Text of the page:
What Is Caviar?
Caviar is roe or eggs from the sturgeon family of fish. It’s considered a delicacy, often eaten raw as an appetizer, with some caviar fetching a high price. Historically, the most prized types of caviar came from the Caspian and Black Seas, but due to overfishing, caviar is now produced around the world.
What Does It Taste Like?
The experience of eating caviar is equal parts flavor and texture. Caviar is typically salty, but how salty will depend on the variety. The small eggs burst in the mouth, releasing a buttery, sometimes nutty, and slightly sweet taste. Some caviar is more briny or fishy in flavor than others.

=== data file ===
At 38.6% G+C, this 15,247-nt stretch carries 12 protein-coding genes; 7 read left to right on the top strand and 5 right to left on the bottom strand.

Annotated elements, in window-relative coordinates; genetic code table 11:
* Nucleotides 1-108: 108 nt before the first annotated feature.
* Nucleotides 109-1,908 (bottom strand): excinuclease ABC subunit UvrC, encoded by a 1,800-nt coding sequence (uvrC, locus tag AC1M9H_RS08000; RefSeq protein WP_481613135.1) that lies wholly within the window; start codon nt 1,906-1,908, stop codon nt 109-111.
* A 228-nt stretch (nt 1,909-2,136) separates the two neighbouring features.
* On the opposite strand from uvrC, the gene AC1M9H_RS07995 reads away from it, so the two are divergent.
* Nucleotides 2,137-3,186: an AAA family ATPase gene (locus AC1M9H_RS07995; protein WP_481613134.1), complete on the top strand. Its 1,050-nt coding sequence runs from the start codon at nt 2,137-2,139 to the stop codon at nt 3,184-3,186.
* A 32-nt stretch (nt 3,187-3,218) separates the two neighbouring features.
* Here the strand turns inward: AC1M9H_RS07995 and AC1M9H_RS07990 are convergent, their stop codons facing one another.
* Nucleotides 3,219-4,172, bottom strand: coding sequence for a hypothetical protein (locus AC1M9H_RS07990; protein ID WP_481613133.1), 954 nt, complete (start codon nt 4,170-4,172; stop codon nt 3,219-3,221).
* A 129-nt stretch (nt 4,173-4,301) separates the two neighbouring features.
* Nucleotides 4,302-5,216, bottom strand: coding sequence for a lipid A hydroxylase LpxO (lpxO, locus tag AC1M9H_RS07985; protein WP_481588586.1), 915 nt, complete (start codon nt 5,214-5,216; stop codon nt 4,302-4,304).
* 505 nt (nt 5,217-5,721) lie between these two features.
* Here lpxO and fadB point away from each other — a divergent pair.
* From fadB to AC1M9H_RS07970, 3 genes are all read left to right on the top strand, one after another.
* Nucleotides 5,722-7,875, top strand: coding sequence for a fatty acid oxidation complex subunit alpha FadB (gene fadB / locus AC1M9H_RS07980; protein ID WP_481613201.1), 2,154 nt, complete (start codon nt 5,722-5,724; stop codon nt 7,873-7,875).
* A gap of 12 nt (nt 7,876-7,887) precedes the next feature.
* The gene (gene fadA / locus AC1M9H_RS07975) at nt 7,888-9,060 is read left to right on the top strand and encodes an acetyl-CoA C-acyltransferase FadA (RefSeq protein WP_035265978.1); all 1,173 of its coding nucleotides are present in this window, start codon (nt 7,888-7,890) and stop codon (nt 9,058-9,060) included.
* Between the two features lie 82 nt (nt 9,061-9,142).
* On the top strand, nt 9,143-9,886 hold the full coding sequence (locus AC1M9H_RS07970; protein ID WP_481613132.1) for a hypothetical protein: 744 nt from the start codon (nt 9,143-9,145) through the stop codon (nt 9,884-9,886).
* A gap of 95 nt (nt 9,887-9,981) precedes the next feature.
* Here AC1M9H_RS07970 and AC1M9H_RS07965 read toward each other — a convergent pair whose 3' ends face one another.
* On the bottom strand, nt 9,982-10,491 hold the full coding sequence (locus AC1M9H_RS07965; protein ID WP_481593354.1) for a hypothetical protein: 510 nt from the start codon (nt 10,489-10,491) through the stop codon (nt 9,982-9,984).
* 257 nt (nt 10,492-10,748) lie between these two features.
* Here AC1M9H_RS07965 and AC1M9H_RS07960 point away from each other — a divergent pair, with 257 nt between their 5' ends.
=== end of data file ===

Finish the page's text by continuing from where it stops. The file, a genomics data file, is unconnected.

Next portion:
How to Use Caviar
For purists, it’s best to eat caviar alone or with minimal accompaniments. The raw dish is classically served on a bed of ice with a caviar spoon, traditionally made of pearl or bone. Silver or steel utensils can impart a metallic flavor to caviar and are therefore avoided. Caviar can be consumed right off a spoon or served with crackers, toast points, or blini (small crepes or pancakes). Caviar can also be added as a finishing touch to appetizers and pasta but is not usually cooked. Instead, it is added as a garnish to preserve its flavor.
Store unpasteurized caviar in the coldest part of the refrigerator until you are ready to eat it. Unopened, a tin can stay in the refrigerator for about two weeks. An opened jar or tin should be stored, tightly covered, in the fridge for two to three days. Pasteurized caviar can sit on the shelf for several months before use, with any leftovers stored in the fridge for two to three days.